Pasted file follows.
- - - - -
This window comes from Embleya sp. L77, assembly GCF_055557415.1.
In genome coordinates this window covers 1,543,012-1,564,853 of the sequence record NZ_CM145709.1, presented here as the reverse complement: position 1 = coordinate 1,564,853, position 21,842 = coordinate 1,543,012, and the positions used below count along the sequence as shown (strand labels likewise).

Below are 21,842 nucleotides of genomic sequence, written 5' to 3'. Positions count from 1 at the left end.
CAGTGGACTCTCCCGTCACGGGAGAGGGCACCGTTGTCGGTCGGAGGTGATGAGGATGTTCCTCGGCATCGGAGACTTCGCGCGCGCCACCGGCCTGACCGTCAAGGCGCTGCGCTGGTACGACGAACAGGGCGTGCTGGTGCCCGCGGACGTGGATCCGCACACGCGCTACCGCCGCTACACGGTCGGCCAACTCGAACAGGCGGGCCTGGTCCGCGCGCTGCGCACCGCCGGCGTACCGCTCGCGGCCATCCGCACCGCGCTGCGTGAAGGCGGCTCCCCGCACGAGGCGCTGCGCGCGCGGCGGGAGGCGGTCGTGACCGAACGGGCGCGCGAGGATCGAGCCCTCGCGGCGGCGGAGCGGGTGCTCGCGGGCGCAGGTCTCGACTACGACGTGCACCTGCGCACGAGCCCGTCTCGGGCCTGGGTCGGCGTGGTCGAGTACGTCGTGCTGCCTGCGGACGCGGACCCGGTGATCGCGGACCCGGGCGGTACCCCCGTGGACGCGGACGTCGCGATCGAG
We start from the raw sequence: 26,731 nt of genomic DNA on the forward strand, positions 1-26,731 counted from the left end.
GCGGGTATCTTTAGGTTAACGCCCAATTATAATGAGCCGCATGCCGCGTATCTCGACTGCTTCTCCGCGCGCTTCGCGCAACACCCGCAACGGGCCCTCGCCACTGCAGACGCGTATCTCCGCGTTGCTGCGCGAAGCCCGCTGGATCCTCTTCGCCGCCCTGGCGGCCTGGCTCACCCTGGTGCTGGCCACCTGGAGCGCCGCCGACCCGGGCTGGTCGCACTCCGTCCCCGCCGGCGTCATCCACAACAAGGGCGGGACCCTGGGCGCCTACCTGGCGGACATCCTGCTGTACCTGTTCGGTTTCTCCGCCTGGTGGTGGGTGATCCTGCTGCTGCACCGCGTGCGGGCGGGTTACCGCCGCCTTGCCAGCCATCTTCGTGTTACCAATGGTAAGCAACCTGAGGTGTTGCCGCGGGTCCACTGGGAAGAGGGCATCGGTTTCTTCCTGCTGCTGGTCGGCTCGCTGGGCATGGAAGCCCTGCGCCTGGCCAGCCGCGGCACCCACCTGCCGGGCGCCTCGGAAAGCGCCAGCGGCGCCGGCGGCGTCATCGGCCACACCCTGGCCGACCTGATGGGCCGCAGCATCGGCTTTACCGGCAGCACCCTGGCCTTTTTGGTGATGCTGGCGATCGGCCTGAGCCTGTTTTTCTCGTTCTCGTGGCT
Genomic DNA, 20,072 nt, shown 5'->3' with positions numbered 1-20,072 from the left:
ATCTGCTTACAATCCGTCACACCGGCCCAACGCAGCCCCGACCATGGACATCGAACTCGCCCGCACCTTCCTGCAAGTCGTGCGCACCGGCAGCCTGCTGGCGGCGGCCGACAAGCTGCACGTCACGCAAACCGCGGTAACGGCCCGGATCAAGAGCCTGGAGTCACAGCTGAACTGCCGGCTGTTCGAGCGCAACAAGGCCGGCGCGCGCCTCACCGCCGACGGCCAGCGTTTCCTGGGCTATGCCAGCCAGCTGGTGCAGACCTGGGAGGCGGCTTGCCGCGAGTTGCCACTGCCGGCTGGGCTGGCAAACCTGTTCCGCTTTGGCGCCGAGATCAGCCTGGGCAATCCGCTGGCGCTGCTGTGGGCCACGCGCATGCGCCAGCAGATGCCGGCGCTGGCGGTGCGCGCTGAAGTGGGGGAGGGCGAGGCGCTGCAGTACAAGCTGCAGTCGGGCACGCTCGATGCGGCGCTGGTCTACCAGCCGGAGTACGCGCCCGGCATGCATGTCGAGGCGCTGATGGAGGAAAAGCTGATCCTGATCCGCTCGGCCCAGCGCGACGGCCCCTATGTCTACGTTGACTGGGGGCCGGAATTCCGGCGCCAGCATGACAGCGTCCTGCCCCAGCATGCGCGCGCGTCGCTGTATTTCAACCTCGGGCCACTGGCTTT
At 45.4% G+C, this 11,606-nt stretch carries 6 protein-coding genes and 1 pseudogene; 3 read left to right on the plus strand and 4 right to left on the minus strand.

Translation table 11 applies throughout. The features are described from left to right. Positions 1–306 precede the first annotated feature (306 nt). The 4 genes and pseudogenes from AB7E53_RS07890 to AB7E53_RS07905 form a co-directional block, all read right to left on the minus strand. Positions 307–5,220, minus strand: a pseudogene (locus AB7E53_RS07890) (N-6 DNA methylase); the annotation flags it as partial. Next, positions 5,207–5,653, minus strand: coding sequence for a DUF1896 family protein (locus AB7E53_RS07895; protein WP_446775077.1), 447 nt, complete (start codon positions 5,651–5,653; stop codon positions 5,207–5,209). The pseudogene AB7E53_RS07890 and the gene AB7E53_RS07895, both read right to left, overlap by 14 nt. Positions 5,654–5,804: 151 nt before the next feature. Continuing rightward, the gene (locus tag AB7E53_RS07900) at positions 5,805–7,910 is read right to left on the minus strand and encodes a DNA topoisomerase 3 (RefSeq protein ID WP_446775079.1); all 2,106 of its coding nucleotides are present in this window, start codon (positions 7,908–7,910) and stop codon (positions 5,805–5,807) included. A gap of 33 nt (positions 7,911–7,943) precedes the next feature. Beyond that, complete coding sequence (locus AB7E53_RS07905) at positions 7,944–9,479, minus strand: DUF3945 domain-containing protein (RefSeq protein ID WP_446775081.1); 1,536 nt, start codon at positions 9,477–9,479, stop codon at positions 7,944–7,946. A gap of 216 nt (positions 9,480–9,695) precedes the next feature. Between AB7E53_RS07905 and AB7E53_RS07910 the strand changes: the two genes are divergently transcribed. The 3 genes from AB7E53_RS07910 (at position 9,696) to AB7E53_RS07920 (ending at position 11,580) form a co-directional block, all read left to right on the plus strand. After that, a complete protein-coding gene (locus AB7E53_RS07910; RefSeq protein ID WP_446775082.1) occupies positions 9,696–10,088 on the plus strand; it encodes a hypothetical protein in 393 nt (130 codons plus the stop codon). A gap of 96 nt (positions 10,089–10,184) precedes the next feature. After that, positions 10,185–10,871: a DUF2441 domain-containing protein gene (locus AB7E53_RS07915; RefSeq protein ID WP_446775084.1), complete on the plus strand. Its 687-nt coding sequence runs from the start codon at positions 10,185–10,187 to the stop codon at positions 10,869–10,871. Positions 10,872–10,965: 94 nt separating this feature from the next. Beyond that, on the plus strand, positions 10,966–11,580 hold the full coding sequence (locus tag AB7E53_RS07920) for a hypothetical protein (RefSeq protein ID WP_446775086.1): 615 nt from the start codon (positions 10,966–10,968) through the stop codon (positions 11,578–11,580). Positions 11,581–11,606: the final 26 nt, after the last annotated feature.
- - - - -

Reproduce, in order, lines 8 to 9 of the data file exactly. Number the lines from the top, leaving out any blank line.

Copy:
ATCTGCTTACAATCCGTCACACCGGCCCAACGCAGCCCCGACCATGGACATCGAACTCGCCCGCACCTTCCTGCAAGTCGTGCGCACCGGCAGCCTGCTGGCGGCGGCCGACAAGCTGCACGTCACGCAAACCGCGGTAACGGCCCGGATCAAGAGCCTGGAGTCACAGCTGAACTGCCGGCTGTTCGAGCGCAACAAGGCCGGCGCGCGCCTCACCGCCGACGGCCAGCGTTTCCTGGGCTATGCCAGCCAGCTGGTGCAGACCTGGGAGGCGGCTTGCCGCGAGTTGCCACTGCCGGCTGGGCTGGCAAACCTGTTCCGCTTTGGCGCCGAGATCAGCCTGGGCAATCCGCTGGCGCTGCTGTGGGCCACGCGCATGCGCCAGCAGATGCCGGCGCTGGCGGTGCGCGCTGAAGTGGGGGAGGGCGAGGCGCTGCAGTACAAGCTGCAGTCGGGCACGCTCGATGCGGCGCTGGTCTACCAGCCGGAGTACGCGCCCGGCATGCATGTCGAGGCGCTGATGGAGGAAAAGCTGATCCTGATCCGCTCGGCCCAGCGCGACGGCCCCTATGTCTACGTTGACTGGGGGCCGGAATTCCGGCGCCAGCATGACAGCGTCCTGCCCCAGCATGCGCGCGCGTCGCTGTATTTCAACCTCGGGCCACTGGCTTT
At 45.4% G+C, this 11,606-nt stretch carries 6 protein-coding genes and 1 pseudogene; 3 read left to right on the plus strand and 4 right to left on the minus strand.